Shivraj Singh Chouhan stands eclipsed but still remains a mass leader
The low-profile Chouhan was picked to lead the BJP after a period of political instability in the state. In 2003, Uma Bharti had led the party to victory in the state but was soon replaced with Babulal Gaur in less than a year
Shivraj Singh Chouhan may be down. But the Bharatiya Janata Party (BJP) leader from Madhya Pradesh is still a remarkable political figure of India’s second largest state. The close contest also shows that it will be premature to write him off.
The low-profile Chouhan was picked to lead the BJP after a period of political instability in the state. In 2003, Uma Bharti had led the party to victory in the state but was soon replaced with Babulal Gaur in less than a year. Gaur lasted just over a year before Chouhan took over. He had been a parliamentarian but was a low profile leader. It was a case of the organisation anointing an appropriate leader.
Soon, as Chouhan settled down, the leader in him emerged.
He focused on governance and delivered on infrastructure. A major complaint against Digvijaya Singh’s regime was the condition of roads and power. Madhya Pradesh slowly transformed on both fronts. Primarily an agricultural state, this was Chouhan’s crowning success.
He delivered some of the highest growth rates and the state saw a boom in production. Chouhan positioned himself as ‘Mamaji’, a benevolent, paternal figure looking out for citizens, especially the women and the young. He also delivered a range welfare schemes to different social groups.
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All of this helped Chouhan construct a wide social coalition of upper castes, who had traditionally been with the party, Other Backward Classes (OBC) to which Chouhan himself belongs and segments of Dalits and tribals. This helped him win in 2008 and 2013. Factionalism in the Congress, with leaders pulling in different directions, helped Chouhan.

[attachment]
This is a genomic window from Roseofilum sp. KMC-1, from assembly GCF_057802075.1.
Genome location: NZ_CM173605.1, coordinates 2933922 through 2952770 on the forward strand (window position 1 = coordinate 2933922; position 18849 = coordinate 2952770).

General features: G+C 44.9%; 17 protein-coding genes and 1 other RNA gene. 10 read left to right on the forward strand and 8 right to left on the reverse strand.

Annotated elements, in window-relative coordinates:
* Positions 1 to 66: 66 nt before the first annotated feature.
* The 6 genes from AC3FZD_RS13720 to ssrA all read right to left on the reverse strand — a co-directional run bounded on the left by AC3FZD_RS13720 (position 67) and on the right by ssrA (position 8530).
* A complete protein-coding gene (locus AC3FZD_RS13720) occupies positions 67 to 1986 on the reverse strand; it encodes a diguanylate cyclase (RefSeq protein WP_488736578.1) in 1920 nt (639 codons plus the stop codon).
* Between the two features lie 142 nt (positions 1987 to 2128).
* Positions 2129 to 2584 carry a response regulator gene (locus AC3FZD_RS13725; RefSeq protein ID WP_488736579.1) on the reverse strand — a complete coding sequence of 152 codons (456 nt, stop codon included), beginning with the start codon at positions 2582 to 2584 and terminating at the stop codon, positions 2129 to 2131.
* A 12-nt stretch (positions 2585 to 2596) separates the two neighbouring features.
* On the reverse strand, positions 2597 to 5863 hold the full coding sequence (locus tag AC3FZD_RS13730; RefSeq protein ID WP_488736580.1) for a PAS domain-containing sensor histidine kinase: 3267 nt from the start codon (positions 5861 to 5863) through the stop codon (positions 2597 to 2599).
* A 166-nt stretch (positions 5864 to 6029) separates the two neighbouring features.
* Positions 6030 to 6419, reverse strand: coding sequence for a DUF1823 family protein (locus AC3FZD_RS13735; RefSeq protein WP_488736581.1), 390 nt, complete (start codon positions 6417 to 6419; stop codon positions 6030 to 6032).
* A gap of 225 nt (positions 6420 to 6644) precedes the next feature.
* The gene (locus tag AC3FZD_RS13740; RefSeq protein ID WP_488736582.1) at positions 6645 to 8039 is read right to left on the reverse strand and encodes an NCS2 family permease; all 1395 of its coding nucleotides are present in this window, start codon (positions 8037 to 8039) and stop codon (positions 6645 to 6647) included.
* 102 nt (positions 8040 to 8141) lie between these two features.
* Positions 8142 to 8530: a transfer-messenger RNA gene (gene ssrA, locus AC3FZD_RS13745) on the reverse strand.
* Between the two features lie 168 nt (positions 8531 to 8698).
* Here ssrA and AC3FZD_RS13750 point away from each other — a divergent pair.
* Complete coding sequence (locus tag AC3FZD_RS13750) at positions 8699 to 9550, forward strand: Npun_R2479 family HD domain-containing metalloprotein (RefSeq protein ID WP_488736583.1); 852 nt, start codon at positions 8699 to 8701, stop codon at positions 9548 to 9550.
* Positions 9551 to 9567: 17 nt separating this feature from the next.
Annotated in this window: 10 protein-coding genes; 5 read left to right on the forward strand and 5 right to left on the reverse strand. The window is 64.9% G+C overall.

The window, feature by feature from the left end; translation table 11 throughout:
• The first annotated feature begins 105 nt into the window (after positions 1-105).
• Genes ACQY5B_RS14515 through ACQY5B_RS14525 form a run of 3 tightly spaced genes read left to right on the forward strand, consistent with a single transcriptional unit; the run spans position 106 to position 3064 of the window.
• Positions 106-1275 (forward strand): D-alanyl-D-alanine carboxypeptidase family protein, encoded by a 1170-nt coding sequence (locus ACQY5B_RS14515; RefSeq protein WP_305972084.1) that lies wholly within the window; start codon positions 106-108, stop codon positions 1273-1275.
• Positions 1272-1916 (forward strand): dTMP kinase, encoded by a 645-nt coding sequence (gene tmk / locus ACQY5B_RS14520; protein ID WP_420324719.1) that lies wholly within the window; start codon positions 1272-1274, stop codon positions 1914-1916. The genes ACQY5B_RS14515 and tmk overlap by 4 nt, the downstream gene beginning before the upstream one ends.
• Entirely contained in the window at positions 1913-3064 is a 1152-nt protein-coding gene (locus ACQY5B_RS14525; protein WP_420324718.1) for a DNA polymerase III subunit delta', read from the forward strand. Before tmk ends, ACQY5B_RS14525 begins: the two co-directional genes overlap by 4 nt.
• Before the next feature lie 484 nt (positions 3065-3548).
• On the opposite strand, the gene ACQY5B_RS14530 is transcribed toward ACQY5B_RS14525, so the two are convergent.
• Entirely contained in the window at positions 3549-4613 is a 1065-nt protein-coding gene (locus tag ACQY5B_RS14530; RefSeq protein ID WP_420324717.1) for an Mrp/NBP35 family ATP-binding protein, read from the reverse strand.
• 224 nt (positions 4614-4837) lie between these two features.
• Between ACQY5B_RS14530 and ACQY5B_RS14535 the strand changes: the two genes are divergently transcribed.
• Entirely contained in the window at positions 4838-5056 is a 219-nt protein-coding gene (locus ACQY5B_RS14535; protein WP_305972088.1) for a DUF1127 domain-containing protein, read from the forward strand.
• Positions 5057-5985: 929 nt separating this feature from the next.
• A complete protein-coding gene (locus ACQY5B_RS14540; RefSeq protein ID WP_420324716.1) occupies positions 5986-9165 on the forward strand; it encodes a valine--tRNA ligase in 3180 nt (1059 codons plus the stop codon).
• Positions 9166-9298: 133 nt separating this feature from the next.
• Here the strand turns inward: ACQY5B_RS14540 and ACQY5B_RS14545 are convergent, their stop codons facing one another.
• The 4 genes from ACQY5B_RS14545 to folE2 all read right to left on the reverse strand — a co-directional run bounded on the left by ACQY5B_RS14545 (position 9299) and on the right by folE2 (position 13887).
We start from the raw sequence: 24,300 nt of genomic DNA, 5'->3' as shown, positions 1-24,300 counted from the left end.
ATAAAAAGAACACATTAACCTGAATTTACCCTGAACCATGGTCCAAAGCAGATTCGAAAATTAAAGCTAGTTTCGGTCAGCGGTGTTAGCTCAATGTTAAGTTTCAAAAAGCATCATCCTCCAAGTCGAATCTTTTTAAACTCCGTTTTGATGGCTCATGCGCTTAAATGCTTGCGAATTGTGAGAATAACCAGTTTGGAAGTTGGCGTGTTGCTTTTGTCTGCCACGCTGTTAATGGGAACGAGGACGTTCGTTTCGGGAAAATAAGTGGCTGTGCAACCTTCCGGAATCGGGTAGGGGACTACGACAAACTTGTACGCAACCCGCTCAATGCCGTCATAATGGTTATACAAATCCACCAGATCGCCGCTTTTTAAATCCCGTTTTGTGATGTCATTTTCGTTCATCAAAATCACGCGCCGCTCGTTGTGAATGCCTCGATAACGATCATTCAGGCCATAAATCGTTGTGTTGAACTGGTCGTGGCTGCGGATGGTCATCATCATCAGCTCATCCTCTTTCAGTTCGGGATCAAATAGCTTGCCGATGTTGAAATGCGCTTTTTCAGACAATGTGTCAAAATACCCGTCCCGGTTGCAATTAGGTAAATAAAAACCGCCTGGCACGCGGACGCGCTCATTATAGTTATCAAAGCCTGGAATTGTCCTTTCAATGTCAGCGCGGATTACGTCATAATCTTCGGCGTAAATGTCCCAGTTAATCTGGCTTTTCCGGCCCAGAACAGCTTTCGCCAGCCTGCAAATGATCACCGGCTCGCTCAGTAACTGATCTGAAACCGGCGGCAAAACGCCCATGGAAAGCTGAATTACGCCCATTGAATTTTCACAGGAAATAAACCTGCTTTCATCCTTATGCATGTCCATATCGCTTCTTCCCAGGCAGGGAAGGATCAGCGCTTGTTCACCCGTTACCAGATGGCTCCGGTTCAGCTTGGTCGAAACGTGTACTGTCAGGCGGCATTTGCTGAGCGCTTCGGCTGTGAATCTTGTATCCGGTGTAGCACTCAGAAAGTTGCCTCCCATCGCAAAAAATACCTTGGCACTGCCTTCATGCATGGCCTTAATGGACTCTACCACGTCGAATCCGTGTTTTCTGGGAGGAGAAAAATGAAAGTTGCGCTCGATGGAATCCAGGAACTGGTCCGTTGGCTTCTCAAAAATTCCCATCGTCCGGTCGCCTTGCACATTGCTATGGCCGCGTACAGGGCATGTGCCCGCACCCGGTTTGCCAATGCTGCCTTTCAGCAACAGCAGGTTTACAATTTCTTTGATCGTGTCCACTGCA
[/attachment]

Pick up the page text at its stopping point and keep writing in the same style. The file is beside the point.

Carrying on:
In this election, Chouhan was facing two issues.
The first was that his success ended up sowing the seeds of failures.
Farmers were producing more, but they weren’t getting prices. And this alienated them. Chouhan’s efforts to meet this through the Bhavnatar scheme got mired in procedural difficulties and was not enough. The second was fatigue and a yearning for ‘badlav’ (change)- especially at the local level. It was not Chouhan as much as this local anti incumbency which proved to be the big challenge for the BJP.
Chouhan-a low key chief minister, close to the Rashtriya Swayamsevak Sangh (RSS), seen as pro-poor and welfarist in his approach and a competent administrator-is now one of BJP’s most senior leaders. Victory or not, don’t rule him out just yet. At 59, he still has a long career ahead.
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